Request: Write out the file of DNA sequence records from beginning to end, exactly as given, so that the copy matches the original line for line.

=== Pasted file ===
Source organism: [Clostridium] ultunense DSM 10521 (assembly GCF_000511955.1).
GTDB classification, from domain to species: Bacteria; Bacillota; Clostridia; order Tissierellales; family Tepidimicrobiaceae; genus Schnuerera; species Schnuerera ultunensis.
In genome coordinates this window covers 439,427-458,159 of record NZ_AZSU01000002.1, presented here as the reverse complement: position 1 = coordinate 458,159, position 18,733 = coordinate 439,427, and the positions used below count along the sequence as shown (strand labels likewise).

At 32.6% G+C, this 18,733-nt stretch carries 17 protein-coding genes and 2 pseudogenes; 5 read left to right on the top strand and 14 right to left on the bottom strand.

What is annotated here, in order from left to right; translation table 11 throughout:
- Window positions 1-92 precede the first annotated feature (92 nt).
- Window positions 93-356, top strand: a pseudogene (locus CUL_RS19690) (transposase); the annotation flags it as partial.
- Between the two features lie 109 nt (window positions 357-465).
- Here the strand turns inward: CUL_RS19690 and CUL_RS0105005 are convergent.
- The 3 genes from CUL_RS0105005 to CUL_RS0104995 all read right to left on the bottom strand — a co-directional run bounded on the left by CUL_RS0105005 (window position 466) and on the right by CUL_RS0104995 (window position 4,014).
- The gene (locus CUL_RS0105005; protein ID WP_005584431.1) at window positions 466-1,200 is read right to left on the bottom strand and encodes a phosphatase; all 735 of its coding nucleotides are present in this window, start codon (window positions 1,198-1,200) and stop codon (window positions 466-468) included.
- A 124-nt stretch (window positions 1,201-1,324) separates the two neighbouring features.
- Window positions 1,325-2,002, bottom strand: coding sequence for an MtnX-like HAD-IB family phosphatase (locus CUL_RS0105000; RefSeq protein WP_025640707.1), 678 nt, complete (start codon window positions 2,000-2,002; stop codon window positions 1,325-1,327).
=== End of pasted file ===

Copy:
Source organism: [Clostridium] ultunense DSM 10521 (assembly GCF_000511955.1).
GTDB classification, from domain to species: Bacteria; Bacillota; Clostridia; order Tissierellales; family Tepidimicrobiaceae; genus Schnuerera; species Schnuerera ultunensis.
In genome coordinates this window covers 439,427-458,159 of record NZ_AZSU01000002.1, presented here as the reverse complement: position 1 = coordinate 458,159, position 18,733 = coordinate 439,427, and the positions used below count along the sequence as shown (strand labels likewise).

At 32.6% G+C, this 18,733-nt stretch carries 17 protein-coding genes and 2 pseudogenes; 5 read left to right on the top strand and 14 right to left on the bottom strand.

What is annotated here, in order from left to right; translation table 11 throughout:
- Window positions 1-92 precede the first annotated feature (92 nt).
- Window positions 93-356, top strand: a pseudogene (locus CUL_RS19690) (transposase); the annotation flags it as partial.
- Between the two features lie 109 nt (window positions 357-465).
- Here the strand turns inward: CUL_RS19690 and CUL_RS0105005 are convergent.
- The 3 genes from CUL_RS0105005 to CUL_RS0104995 all read right to left on the bottom strand — a co-directional run bounded on the left by CUL_RS0105005 (window position 466) and on the right by CUL_RS0104995 (window position 4,014).
- The gene (locus CUL_RS0105005; protein ID WP_005584431.1) at window positions 466-1,200 is read right to left on the bottom strand and encodes a phosphatase; all 735 of its coding nucleotides are present in this window, start codon (window positions 1,198-1,200) and stop codon (window positions 466-468) included.
- A 124-nt stretch (window positions 1,201-1,324) separates the two neighbouring features.
- Window positions 1,325-2,002, bottom strand: coding sequence for an MtnX-like HAD-IB family phosphatase (locus CUL_RS0105000; RefSeq protein WP_025640707.1), 678 nt, complete (start codon window positions 2,000-2,002; stop codon window positions 1,325-1,327).